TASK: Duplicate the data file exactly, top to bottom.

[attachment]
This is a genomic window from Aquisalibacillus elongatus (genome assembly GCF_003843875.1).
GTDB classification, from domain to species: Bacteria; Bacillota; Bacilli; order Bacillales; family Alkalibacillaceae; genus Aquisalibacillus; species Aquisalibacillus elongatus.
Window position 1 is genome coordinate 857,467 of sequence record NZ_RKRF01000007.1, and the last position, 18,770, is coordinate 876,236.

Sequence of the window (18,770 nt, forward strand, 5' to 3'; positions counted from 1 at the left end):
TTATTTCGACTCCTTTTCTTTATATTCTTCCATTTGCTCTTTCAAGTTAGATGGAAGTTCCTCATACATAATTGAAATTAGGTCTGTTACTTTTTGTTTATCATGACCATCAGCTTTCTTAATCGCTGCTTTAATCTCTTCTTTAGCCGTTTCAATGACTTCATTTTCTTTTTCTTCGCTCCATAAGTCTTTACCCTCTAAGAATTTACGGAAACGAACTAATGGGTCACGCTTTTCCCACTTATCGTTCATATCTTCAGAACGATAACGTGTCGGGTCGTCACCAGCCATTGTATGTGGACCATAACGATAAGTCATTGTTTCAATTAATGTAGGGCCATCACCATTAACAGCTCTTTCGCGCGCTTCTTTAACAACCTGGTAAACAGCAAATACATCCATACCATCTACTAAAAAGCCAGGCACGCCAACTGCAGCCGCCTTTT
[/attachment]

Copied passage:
This is a genomic window from Aquisalibacillus elongatus (genome assembly GCF_003843875.1).
GTDB classification, from domain to species: Bacteria; Bacillota; Bacilli; order Bacillales; family Alkalibacillaceae; genus Aquisalibacillus; species Aquisalibacillus elongatus.
Window position 1 is genome coordinate 857,467 of sequence record NZ_RKRF01000007.1, and the last position, 18,770, is coordinate 876,236.

Sequence of the window (18,770 nt, forward strand, 5' to 3'; positions counted from 1 at the left end):
TTATTTCGACTCCTTTTCTTTATATTCTTCCATTTGCTCTTTCAAGTTAGATGGAAGTTCCTCATACATAATTGAAATTAGGTCTGTTACTTTTTGTTTATCATGACCATCAGCTTTCTTAATCGCTGCTTTAATCTCTTCTTTAGCCGTTTCAATGACTTCATTTTCTTTTTCTTCGCTCCATAAGTCTTTACCCTCTAAGAATTTACGGAAACGAACTAATGGGTCACGCTTTTCCCACTTATCGTTCATATCTTCAGAACGATAACGTGTCGGGTCGTCACCAGCCATTGTATGTGGACCATAACGATAAGTCATTGTTTCAATTAATGTAGGGCCATCACCATTAACAGCTCTTTCGCGCGCTTCTTTAACAACCTGGTAAACAGCAAATACATCCATACCATCTACTAAAAAGCCAGGCACGCCAACTGCAGCCGCCTTTT